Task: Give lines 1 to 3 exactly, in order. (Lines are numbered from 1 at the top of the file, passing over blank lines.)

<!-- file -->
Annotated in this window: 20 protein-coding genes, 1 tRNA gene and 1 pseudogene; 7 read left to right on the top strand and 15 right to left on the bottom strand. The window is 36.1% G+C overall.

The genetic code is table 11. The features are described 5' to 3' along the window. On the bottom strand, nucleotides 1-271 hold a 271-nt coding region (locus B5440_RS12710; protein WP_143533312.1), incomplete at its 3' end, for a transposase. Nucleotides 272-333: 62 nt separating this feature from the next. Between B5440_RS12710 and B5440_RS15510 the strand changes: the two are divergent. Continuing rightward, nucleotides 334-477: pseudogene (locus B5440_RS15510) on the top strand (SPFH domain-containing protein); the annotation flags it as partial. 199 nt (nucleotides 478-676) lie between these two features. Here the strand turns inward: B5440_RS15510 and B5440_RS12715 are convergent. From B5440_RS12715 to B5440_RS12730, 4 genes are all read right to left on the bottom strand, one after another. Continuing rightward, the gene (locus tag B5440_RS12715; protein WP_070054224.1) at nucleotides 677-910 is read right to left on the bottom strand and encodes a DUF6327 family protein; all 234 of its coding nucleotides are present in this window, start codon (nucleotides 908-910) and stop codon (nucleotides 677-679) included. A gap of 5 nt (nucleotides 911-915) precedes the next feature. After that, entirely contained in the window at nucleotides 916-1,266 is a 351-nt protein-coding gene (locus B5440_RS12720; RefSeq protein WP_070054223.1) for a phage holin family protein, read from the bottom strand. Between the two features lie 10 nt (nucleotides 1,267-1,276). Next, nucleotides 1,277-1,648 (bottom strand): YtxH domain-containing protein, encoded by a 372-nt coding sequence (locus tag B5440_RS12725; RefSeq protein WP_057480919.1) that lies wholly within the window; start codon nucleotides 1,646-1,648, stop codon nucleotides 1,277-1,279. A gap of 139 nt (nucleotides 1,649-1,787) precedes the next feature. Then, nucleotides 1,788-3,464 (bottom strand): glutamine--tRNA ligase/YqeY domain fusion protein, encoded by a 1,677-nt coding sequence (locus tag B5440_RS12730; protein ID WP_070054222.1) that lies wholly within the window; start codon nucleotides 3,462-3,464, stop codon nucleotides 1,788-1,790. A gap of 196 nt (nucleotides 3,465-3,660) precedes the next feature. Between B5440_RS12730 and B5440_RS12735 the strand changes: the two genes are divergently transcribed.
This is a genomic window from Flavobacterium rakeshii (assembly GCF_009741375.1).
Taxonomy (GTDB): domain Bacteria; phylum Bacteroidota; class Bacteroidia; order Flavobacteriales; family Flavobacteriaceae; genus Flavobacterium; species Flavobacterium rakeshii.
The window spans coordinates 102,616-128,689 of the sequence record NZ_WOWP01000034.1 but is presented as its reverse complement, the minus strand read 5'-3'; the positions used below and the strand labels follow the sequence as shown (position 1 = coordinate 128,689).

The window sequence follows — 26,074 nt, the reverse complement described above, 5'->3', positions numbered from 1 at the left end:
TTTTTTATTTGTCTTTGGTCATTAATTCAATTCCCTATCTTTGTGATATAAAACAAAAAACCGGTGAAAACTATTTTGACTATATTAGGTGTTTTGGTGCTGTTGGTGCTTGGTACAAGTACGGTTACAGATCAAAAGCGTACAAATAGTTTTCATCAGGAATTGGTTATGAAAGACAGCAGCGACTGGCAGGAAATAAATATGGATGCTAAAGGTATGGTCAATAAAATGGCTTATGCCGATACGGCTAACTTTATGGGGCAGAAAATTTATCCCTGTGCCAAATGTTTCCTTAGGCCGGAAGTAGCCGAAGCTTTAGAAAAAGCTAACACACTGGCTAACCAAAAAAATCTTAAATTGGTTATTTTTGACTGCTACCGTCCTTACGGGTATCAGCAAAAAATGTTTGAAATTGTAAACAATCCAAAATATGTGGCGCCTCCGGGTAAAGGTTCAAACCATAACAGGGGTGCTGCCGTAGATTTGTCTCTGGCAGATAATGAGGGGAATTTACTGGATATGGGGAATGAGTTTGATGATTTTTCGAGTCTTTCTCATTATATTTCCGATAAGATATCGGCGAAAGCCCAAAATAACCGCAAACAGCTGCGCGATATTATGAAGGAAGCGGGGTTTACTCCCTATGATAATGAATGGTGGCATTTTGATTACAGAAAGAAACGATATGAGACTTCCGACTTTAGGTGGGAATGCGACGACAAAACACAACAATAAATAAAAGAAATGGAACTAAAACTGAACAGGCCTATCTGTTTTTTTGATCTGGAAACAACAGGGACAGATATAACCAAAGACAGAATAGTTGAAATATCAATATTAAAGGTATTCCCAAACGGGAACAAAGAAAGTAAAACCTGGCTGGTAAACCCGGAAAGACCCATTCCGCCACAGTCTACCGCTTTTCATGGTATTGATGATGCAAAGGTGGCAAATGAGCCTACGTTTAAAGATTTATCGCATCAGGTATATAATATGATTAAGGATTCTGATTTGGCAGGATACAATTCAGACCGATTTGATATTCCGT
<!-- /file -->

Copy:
Annotated in this window: 20 protein-coding genes, 1 tRNA gene and 1 pseudogene; 7 read left to right on the top strand and 15 right to left on the bottom strand. The window is 36.1% G+C overall.

The genetic code is table 11. The features are described 5' to 3' along the window. On the bottom strand, nucleotides 1-271 hold a 271-nt coding region (locus B5440_RS12710; protein WP_143533312.1), incomplete at its 3' end, for a transposase. Nucleotides 272-333: 62 nt separating this feature from the next. Between B5440_RS12710 and B5440_RS15510 the strand changes: the two are divergent. Continuing rightward, nucleotides 334-477: pseudogene (locus B5440_RS15510) on the top strand (SPFH domain-containing protein); the annotation flags it as partial. 199 nt (nucleotides 478-676) lie between these two features. Here the strand turns inward: B5440_RS15510 and B5440_RS12715 are convergent. From B5440_RS12715 to B5440_RS12730, 4 genes are all read right to left on the bottom strand, one after another. Continuing rightward, the gene (locus tag B5440_RS12715; protein WP_070054224.1) at nucleotides 677-910 is read right to left on the bottom strand and encodes a DUF6327 family protein; all 234 of its coding nucleotides are present in this window, start codon (nucleotides 908-910) and stop codon (nucleotides 677-679) included. A gap of 5 nt (nucleotides 911-915) precedes the next feature. After that, entirely contained in the window at nucleotides 916-1,266 is a 351-nt protein-coding gene (locus B5440_RS12720; RefSeq protein WP_070054223.1) for a phage holin family protein, read from the bottom strand. Between the two features lie 10 nt (nucleotides 1,267-1,276). Next, nucleotides 1,277-1,648 (bottom strand): YtxH domain-containing protein, encoded by a 372-nt coding sequence (locus tag B5440_RS12725; RefSeq protein WP_057480919.1) that lies wholly within the window; start codon nucleotides 1,646-1,648, stop codon nucleotides 1,277-1,279. A gap of 139 nt (nucleotides 1,649-1,787) precedes the next feature. Then, nucleotides 1,788-3,464 (bottom strand): glutamine--tRNA ligase/YqeY domain fusion protein, encoded by a 1,677-nt coding sequence (locus tag B5440_RS12730; protein ID WP_070054222.1) that lies wholly within the window; start codon nucleotides 3,462-3,464, stop codon nucleotides 1,788-1,790. A gap of 196 nt (nucleotides 3,465-3,660) precedes the next feature. Between B5440_RS12730 and B5440_RS12735 the strand changes: the two genes are divergently transcribed.
This is a genomic window from Flavobacterium rakeshii (assembly GCF_009741375.1).